A son's tribute to Eugowra's Ian Tulloch

April 4, 1932 to September 30, 2020

Ian's graveside funeral service was held at Eugowra Cemetery on Friday 9th October 2020 conducted by Rev'd Joy Harris.

The Eulogy was read by his son David.

Ian was the son of Walter and Joan Tulloch of "Rawene" Mandagery, he had two brothers Brian and Bruce one sister Jan.

He married Dorothy Tanswell in April 1963 and had three sons David, Simon and Nick, and also raised his nephew Matt from a young age after the death of his mother Jan.

CHILDHOOD

Dad was schooled at home for a couple of years until his parents thought he was old enough to ride a pushbike the 4 1/2 miles to Mandagery school.

Sometimes on the way to school he would stop and do a few laps around the paddock on the back of Bill Mosses plough and then turn up at school late. This was to be the beginning of a lifetime of being late, not that it ever concerned him in the least.

It was at Mandagery school that he first met lifelong friends including Betty Nicholson and others.

He was a bit of a larrikin at school, Betty tells me that he once put a lizard in her lunch box and dipped the pigtails of the girl sitting in front of him into the ink well on his desk.

From there he went onto Parkes High where his sporting achievements were pretty good.

He played rugby league at high school and was senior athletics champion in 1947 holding a long standing record for the 440 yard race.

WORKING LIFE

In 1947 aged 15 he left school and returned to the farm at Mandagery to begin what would be a 67 year farming career. He toiled away at the usual jobs around a grazing property - stock work, clearing, fencing and cropping.

At this time the property was still only fenced into quite large paddocks, relying on creeks and springs for stock water. So he spent the next few years fencing it into smaller paddocks and then dams were put in.

This work involved no modern tools or equipment.

Wooden posts were cut, barked and split on site, post holes dug by hand and fence lines cleared with an axe.

It was hard work but he never wanted to be anywhere else. It's little wonder that his generation of farm workers had a few aches and pains in their old age.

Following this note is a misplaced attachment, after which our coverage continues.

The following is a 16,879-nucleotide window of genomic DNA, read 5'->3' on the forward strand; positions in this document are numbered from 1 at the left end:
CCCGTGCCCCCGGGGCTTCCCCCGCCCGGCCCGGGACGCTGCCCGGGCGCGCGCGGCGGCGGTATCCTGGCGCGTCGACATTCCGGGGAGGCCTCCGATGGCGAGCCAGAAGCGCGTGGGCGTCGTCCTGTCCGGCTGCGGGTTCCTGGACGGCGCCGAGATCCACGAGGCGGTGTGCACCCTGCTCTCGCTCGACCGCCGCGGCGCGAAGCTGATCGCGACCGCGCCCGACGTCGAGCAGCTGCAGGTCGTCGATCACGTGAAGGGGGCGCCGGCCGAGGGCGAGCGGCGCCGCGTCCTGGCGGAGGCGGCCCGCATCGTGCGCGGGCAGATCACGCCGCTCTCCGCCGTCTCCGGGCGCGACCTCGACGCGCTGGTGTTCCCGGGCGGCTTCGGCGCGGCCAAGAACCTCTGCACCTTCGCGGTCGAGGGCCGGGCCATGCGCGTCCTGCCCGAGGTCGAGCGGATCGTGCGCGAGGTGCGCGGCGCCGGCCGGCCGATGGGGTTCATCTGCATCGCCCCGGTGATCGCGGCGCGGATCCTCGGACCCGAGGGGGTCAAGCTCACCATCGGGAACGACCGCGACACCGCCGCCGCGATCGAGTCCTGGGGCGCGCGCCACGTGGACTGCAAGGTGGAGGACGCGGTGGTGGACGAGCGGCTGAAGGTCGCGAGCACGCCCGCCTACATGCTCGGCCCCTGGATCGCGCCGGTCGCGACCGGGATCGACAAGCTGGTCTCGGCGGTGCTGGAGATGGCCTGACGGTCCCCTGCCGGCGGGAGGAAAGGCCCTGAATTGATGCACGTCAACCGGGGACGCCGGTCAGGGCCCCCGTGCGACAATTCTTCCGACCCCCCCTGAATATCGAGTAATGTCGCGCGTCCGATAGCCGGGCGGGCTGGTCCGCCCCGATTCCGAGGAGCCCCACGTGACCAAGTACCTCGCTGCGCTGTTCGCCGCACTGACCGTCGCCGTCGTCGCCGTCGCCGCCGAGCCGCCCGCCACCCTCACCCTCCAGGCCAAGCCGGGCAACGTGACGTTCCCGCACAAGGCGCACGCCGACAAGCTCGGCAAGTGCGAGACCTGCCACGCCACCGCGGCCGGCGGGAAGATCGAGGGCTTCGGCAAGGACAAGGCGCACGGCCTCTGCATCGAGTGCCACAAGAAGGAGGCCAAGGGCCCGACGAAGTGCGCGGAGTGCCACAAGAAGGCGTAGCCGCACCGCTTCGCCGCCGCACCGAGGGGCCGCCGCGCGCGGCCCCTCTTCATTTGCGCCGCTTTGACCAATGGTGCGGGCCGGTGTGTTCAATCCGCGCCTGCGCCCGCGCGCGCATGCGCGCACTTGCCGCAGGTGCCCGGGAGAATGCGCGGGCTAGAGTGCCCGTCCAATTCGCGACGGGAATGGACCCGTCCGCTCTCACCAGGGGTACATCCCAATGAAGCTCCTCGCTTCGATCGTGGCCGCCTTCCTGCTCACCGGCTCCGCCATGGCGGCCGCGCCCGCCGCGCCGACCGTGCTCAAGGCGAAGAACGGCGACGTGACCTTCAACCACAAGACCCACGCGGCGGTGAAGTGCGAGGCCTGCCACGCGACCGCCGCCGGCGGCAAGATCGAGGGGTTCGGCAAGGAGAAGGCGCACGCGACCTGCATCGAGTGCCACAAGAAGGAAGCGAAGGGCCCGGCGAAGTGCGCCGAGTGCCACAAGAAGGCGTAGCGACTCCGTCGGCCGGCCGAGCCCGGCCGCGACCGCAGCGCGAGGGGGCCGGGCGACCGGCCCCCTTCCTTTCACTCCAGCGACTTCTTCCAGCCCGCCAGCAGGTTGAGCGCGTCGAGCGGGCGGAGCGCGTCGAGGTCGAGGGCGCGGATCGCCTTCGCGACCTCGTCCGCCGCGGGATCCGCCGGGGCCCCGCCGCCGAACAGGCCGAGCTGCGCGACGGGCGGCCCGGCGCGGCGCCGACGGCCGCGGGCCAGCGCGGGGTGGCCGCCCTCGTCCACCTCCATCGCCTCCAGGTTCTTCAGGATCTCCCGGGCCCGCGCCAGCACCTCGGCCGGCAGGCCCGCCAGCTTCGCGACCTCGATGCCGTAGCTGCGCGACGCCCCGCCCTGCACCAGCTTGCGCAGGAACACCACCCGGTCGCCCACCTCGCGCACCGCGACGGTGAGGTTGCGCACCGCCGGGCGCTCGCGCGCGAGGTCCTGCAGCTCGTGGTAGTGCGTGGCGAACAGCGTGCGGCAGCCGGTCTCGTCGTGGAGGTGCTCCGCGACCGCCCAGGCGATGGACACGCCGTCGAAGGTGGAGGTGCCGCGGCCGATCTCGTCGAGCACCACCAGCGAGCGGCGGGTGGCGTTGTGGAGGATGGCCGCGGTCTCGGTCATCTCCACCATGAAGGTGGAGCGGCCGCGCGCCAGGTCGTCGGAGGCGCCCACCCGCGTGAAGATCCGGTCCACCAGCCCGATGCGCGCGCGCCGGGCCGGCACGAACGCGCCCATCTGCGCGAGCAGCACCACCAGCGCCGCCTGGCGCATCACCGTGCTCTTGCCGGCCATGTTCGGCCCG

He continued working the farm and played rugby league for Eugowra - often riding his horse to town to play or to get a ride to the game.

He also played cricket for Reedy Creek and rugby union for Parkes.

At this time an 18-year-old first year teacher named Joe Hart came to Mandagery to teach at the school.

Joe and dad became friends, played Rugby Union, went to the local dances and generally knocked about together.

Joe taught dad's sister Jan and others that are still around the area. Joe is almost 90, I spoke to him the other day and he has fond memories of those times.

In April 1963 he married our mother Dorothy Tanswell and together they got on with farm life, built a home at "Rawene"and began raising a family.

He did his mustering and checking of fences on horseback often riding a bay gelding that was quite flighty.

This would often continue to well after dark leaving mum wondering if the horse had thrown him and where to start looking if he didn't come home, but he always turned up eventually.

On weekends he loved to watch his boys play sport and rarely missed a game. He was always full of encouragement and his usual jovial banter which would always get a laugh. He had the ability to fit in with anyone quite easily.

Dad had no interest in expensive possessions and rarely spent money on himself. He just had what he needed and was happy with that, but he was also a very generous man.